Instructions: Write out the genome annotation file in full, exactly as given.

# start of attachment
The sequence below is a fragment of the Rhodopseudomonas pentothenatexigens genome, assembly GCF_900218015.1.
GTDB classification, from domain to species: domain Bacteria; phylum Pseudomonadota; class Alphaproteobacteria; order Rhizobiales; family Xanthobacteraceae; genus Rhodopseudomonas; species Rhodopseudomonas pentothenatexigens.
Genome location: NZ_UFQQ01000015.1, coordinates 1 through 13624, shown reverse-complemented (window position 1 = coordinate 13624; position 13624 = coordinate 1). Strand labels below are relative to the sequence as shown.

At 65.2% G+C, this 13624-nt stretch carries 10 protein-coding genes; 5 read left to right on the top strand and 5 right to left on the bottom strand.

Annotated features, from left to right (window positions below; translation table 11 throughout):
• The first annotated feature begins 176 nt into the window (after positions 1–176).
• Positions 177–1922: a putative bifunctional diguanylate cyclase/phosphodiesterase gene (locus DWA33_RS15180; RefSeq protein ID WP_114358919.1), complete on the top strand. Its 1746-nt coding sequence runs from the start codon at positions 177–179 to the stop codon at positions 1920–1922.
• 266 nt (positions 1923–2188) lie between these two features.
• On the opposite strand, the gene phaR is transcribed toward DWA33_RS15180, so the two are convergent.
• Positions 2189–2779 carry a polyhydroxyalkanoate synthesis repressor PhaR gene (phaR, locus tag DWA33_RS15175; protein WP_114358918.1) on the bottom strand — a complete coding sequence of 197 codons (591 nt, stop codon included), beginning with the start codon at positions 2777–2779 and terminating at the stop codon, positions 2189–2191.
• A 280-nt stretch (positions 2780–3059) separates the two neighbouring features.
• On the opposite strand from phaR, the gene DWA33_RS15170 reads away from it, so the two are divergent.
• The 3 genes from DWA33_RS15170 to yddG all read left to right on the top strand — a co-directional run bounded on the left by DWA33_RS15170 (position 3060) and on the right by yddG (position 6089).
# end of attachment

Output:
The sequence below is a fragment of the Rhodopseudomonas pentothenatexigens genome, assembly GCF_900218015.1.
GTDB classification, from domain to species: domain Bacteria; phylum Pseudomonadota; class Alphaproteobacteria; order Rhizobiales; family Xanthobacteraceae; genus Rhodopseudomonas; species Rhodopseudomonas pentothenatexigens.
Genome location: NZ_UFQQ01000015.1, coordinates 1 through 13624, shown reverse-complemented (window position 1 = coordinate 13624; position 13624 = coordinate 1). Strand labels below are relative to the sequence as shown.

At 65.2% G+C, this 13624-nt stretch carries 10 protein-coding genes; 5 read left to right on the top strand and 5 right to left on the bottom strand.

Annotated features, from left to right (window positions below; translation table 11 throughout):
• The first annotated feature begins 176 nt into the window (after positions 1–176).
• Positions 177–1922: a putative bifunctional diguanylate cyclase/phosphodiesterase gene (locus DWA33_RS15180; RefSeq protein ID WP_114358919.1), complete on the top strand. Its 1746-nt coding sequence runs from the start codon at positions 177–179 to the stop codon at positions 1920–1922.
• 266 nt (positions 1923–2188) lie between these two features.
• On the opposite strand, the gene phaR is transcribed toward DWA33_RS15180, so the two are convergent.
• Positions 2189–2779 carry a polyhydroxyalkanoate synthesis repressor PhaR gene (phaR, locus tag DWA33_RS15175; protein WP_114358918.1) on the bottom strand — a complete coding sequence of 197 codons (591 nt, stop codon included), beginning with the start codon at positions 2777–2779 and terminating at the stop codon, positions 2189–2191.
• A 280-nt stretch (positions 2780–3059) separates the two neighbouring features.
• On the opposite strand from phaR, the gene DWA33_RS15170 reads away from it, so the two are divergent.
• The 3 genes from DWA33_RS15170 to yddG all read left to right on the top strand — a co-directional run bounded on the left by DWA33_RS15170 (position 3060) and on the right by yddG (position 6089).